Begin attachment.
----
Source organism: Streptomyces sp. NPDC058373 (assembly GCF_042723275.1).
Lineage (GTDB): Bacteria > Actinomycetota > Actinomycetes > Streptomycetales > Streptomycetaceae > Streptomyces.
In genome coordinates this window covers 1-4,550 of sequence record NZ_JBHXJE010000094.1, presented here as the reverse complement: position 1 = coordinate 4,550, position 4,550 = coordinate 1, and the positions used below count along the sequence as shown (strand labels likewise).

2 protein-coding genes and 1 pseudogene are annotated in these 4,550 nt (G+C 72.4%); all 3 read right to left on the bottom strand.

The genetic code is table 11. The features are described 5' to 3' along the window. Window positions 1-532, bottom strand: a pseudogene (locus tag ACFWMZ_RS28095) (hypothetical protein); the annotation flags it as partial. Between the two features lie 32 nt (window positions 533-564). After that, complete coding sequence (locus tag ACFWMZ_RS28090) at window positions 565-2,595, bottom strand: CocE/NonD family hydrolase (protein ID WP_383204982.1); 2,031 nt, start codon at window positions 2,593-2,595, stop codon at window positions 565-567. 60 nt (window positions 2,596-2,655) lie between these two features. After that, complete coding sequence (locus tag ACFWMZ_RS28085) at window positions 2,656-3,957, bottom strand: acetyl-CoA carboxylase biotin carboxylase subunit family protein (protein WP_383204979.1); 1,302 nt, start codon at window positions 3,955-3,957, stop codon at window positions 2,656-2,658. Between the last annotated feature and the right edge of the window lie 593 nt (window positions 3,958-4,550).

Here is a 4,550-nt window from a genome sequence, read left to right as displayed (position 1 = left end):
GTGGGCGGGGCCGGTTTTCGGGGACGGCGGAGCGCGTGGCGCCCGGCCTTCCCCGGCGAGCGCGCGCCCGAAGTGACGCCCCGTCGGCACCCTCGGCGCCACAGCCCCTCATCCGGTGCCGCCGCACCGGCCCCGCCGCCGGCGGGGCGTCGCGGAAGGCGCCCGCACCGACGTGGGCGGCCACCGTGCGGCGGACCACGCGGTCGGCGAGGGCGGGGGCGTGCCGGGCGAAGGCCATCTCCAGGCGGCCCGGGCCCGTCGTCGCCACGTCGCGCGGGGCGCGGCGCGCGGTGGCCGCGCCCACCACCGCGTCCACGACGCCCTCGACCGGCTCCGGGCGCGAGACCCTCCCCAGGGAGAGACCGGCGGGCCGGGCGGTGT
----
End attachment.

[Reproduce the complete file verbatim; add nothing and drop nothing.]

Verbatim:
Source organism: Streptomyces sp. NPDC058373 (assembly GCF_042723275.1).
Lineage (GTDB): Bacteria > Actinomycetota > Actinomycetes > Streptomycetales > Streptomycetaceae > Streptomyces.
In genome coordinates this window covers 1-4,550 of sequence record NZ_JBHXJE010000094.1, presented here as the reverse complement: position 1 = coordinate 4,550, position 4,550 = coordinate 1, and the positions used below count along the sequence as shown (strand labels likewise).

2 protein-coding genes and 1 pseudogene are annotated in these 4,550 nt (G+C 72.4%); all 3 read right to left on the bottom strand.

The genetic code is table 11. The features are described 5' to 3' along the window. Window positions 1-532, bottom strand: a pseudogene (locus tag ACFWMZ_RS28095) (hypothetical protein); the annotation flags it as partial. Between the two features lie 32 nt (window positions 533-564). After that, complete coding sequence (locus tag ACFWMZ_RS28090) at window positions 565-2,595, bottom strand: CocE/NonD family hydrolase (protein ID WP_383204982.1); 2,031 nt, start codon at window positions 2,593-2,595, stop codon at window positions 565-567. 60 nt (window positions 2,596-2,655) lie between these two features. After that, complete coding sequence (locus tag ACFWMZ_RS28085) at window positions 2,656-3,957, bottom strand: acetyl-CoA carboxylase biotin carboxylase subunit family protein (protein WP_383204979.1); 1,302 nt, start codon at window positions 3,955-3,957, stop codon at window positions 2,656-2,658. Between the last annotated feature and the right edge of the window lie 593 nt (window positions 3,958-4,550).

Here is a 4,550-nt window from a genome sequence, read left to right as displayed (position 1 = left end):
GTGGGCGGGGCCGGTTTTCGGGGACGGCGGAGCGCGTGGCGCCCGGCCTTCCCCGGCGAGCGCGCGCCCGAAGTGACGCCCCGTCGGCACCCTCGGCGCCACAGCCCCTCATCCGGTGCCGCCGCACCGGCCCCGCCGCCGGCGGGGCGTCGCGGAAGGCGCCCGCACCGACGTGGGCGGCCACCGTGCGGCGGACCACGCGGTCGGCGAGGGCGGGGGCGTGCCGGGCGAAGGCCATCTCCAGGCGGCCCGGGCCCGTCGTCGCCACGTCGCGCGGGGCGCGGCGCGCGGTGGCCGCGCCCACCACCGCGTCCACGACGCCCTCGACCGGCTCCGGGCGCGAGACCCTCCCCAGGGAGAGACCGGCGGGCCGGGCGGTGT